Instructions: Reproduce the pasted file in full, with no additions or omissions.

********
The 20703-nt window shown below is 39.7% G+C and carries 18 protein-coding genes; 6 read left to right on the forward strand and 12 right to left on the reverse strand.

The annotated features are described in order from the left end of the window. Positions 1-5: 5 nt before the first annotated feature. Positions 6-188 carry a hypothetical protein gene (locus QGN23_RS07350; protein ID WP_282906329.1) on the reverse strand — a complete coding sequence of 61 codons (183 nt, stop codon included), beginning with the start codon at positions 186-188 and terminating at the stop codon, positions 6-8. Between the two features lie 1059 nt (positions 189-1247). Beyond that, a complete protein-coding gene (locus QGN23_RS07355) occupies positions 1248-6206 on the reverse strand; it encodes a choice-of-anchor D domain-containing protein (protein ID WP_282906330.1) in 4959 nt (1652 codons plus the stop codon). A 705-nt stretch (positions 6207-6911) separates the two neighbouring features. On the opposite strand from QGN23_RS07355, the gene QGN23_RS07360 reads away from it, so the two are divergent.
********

The 20703-nt window shown below is 39.7% G+C and carries 18 protein-coding genes; 6 read left to right on the forward strand and 12 right to left on the reverse strand.

The annotated features are described in order from the left end of the window. Positions 1-5: 5 nt before the first annotated feature. Positions 6-188 carry a hypothetical protein gene (locus QGN23_RS07350; protein ID WP_282906329.1) on the reverse strand — a complete coding sequence of 61 codons (183 nt, stop codon included), beginning with the start codon at positions 186-188 and terminating at the stop codon, positions 6-8. Between the two features lie 1059 nt (positions 189-1247). Beyond that, a complete protein-coding gene (locus QGN23_RS07355) occupies positions 1248-6206 on the reverse strand; it encodes a choice-of-anchor D domain-containing protein (protein ID WP_282906330.1) in 4959 nt (1652 codons plus the stop codon). A 705-nt stretch (positions 6207-6911) separates the two neighbouring features. On the opposite strand from QGN23_RS07355, the gene QGN23_RS07360 reads away from it, so the two are divergent.